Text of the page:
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Dust & Decay

Dust & Decay

Dust Decay 21


  “We are awake, right?”

  Nix laughed and shoved eggs into his mouth. He chewed. It was cold but delicious.

  “Does this make any sense?” he asked as scooped up more eggs with his fingers.

  Nix shook her head, then shrugged. “Maybe. Possible sense, anyway. Think about it.”

  It took two mouthfuls of eggs and three potatoes before he caught up with her. “Man, I’m slow!”

  “Gee, that’s a news flash,” she said, her cheeks filled like a squirrel.

  “The Greenman!”

  “Question is,” Nix said, swallowing, “why?”

  “He’s a friend of Tom’s.”

  She nodded. “Wonder why he didn’t hang around to say hi?”

  “No idea. Wish I knew where he lived. Tom said it’s around here somewhere. Probably pretty well hidden, though. Guy’s not supposed to be very social.”

  They ate for a while, then Nix said, “God … there are so many questions. What’s happening with Tom and Chong? Where’s Lilah? Who took the cans down last night? Why did all those zoms attack us? And what’s with that freak Preacher Jack?”

  Benny smiled. “Since when did you think I knew what the heck was going on?”

  “Always a first time.”

  “Maybe,” he said, “but today isn’t that day.” He rubbed his hands briskly over his face. “Okay … so, what’s the plan?”

  “Plan?” she replied. “Don’t you have one?”

  “Um … what makes you think the ‘no answer’ guy is the ‘I have a plan’ guy?”

  “’Cause I don’t have a plan either,” she said.

  “Ah.” They looked around, watching the woods as if answers would magically appear. “We could wait here and see if the Greenman comes back.”

  Benny shook his head. “I don’t think he will. He didn’t wait for us last night, and he didn’t stick around to have breakfast with us this morning.”

  Nix sighed. “Maybe we should go back and take a look at the field and the way station. From a distance, I mean. See what’s what.”

  “Sure,” he said, brightening. “That’s very plan-like.”

  They shared the last of the eggs and potatoes and stuffed their pockets with the strawberries. They wiped the plate clean with leaves and left it at the base of the tree. Benny wrote “Thanks!” in big letters in the dirt.

  He turned and caught her watching him, her smile faint and her eyes distant.

  “What?” Benny asked.

  She blinked, and he thought he saw shutters close behind her eyes. “Nothing.”

  Back in town Benny would have let that go, but in a lot of ways he felt like he had left behind the version of himself who was afraid to ask these kinds of questions. So he said, “No … there was something. The way you were looking at me. What is it?”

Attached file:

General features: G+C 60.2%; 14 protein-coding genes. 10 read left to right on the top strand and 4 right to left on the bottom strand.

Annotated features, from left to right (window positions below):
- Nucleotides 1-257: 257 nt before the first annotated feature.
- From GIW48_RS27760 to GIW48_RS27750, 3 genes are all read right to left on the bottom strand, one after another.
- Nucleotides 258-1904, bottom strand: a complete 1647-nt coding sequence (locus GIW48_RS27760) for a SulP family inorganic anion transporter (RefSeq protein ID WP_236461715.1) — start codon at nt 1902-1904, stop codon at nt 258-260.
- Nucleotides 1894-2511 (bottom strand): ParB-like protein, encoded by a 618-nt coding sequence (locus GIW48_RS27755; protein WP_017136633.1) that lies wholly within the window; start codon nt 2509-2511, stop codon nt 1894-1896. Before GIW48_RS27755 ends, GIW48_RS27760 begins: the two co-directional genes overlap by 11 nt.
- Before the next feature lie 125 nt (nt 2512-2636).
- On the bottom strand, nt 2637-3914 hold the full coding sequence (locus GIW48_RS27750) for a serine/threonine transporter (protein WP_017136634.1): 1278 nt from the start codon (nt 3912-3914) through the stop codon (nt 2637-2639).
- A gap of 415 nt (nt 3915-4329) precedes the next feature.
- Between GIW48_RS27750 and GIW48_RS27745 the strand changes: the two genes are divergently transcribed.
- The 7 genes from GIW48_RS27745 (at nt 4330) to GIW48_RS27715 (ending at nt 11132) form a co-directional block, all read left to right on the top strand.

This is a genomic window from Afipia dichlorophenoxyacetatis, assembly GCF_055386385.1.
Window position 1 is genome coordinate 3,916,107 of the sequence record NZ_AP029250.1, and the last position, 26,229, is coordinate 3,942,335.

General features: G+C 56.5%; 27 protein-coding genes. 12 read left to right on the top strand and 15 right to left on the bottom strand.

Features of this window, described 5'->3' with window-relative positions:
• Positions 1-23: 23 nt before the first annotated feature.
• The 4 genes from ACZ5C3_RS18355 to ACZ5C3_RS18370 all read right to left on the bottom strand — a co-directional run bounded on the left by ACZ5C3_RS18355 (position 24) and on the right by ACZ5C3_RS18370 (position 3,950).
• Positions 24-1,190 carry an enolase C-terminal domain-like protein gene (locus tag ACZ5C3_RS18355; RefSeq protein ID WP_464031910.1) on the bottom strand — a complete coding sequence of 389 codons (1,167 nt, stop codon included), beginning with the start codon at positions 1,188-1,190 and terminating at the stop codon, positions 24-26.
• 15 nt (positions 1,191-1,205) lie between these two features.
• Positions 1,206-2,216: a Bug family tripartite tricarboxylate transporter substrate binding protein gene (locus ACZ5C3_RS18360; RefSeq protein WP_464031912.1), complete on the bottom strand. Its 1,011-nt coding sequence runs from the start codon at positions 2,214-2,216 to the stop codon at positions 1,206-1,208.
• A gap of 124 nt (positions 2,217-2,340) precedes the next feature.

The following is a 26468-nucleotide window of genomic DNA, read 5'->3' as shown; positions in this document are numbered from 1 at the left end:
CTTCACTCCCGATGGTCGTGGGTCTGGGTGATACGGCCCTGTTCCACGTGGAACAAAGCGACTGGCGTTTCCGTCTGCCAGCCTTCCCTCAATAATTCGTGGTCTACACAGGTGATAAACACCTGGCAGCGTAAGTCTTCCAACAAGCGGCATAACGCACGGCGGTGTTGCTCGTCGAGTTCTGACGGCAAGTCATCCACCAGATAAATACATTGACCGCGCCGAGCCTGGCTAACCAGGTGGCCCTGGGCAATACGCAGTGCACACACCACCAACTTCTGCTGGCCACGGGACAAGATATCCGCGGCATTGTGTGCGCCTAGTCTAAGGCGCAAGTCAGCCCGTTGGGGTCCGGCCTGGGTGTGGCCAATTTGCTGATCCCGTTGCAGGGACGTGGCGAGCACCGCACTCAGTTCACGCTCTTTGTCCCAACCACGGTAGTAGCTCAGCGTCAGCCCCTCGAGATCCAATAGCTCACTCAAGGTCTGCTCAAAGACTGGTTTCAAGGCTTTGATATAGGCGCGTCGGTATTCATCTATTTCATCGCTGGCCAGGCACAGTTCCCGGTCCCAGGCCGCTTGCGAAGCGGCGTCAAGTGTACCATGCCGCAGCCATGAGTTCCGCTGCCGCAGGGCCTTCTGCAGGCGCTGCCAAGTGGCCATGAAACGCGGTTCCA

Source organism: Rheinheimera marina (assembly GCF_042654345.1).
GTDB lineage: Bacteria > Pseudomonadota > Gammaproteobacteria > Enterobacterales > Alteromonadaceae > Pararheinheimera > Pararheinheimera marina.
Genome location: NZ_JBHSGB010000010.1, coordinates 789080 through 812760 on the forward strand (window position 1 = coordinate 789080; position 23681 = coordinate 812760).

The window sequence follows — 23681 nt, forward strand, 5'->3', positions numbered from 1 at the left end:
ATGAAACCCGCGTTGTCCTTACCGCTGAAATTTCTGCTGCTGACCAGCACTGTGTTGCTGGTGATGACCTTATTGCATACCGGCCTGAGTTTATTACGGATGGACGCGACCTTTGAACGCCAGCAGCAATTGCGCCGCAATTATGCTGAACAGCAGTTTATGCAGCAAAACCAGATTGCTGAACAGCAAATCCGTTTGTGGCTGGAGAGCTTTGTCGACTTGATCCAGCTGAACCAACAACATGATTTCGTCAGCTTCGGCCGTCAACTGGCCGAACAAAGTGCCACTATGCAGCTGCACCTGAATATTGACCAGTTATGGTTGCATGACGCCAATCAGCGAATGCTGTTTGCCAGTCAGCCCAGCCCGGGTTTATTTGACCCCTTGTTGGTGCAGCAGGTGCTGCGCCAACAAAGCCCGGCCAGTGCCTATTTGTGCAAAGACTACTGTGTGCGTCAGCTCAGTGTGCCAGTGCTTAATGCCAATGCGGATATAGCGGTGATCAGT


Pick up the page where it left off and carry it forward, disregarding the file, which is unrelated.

Birds sang in trees for almost five seconds before she answered. “Back in town … on your roof … I asked you if you loved me. Did you mean it?”

  Benny’s mouth went dry. “Yes.”

  “You haven’t said it since.”

  A defensive reply leaped to his lips, but instead he said, “Neither have you.”

  “No,” she admitted, her voice small. She squinted into the morning sunlight. “Maybe … maybe if leaving town had been easier …”

  He waited.

  “… it would be easier to say,” Nix finished. “But out here …”

  “I know,” he said. “I feel it too.”

  “Do you understand it?” she pleaded. “I’ve been trying to, but I can’t put it into the right words.”

  Go for it, whispered the inner voice. Tell her the truth.

  Benny nodded. “I think so. At least … I understand why I haven’t said it. Since we left town, we’ve been in trouble. Our ‘road trip’ hasn’t exactly been a load of fun. Saying ‘I love you’ out here … don’t laugh, but it would feel like taking off my carpet coat and walking out into a crowd of zoms. Saying it out loud just makes me feel vulnerable. Is that stupid?”

  She shook her head. “No, it’s not stupid.”

  “My turn to ask a question,” Benny said, and even though Nix stiffened, he plowed ahead. “Do you wish I hadn’t said it? At all, I mean?”

  Strange lights flickered in the green depths of her eyes. “When you think the time is right,” she said, “try it again and see what happens.”

  Benny’s insecurities wanted to read her comment in all the wrong ways, but his inner voice whispered a different suggestion to him. He said, “Count on it.”

  She held out her hand. “So … want to go for a walk?”

  “Well … it’s that or clean my room, but since my room is a tree …”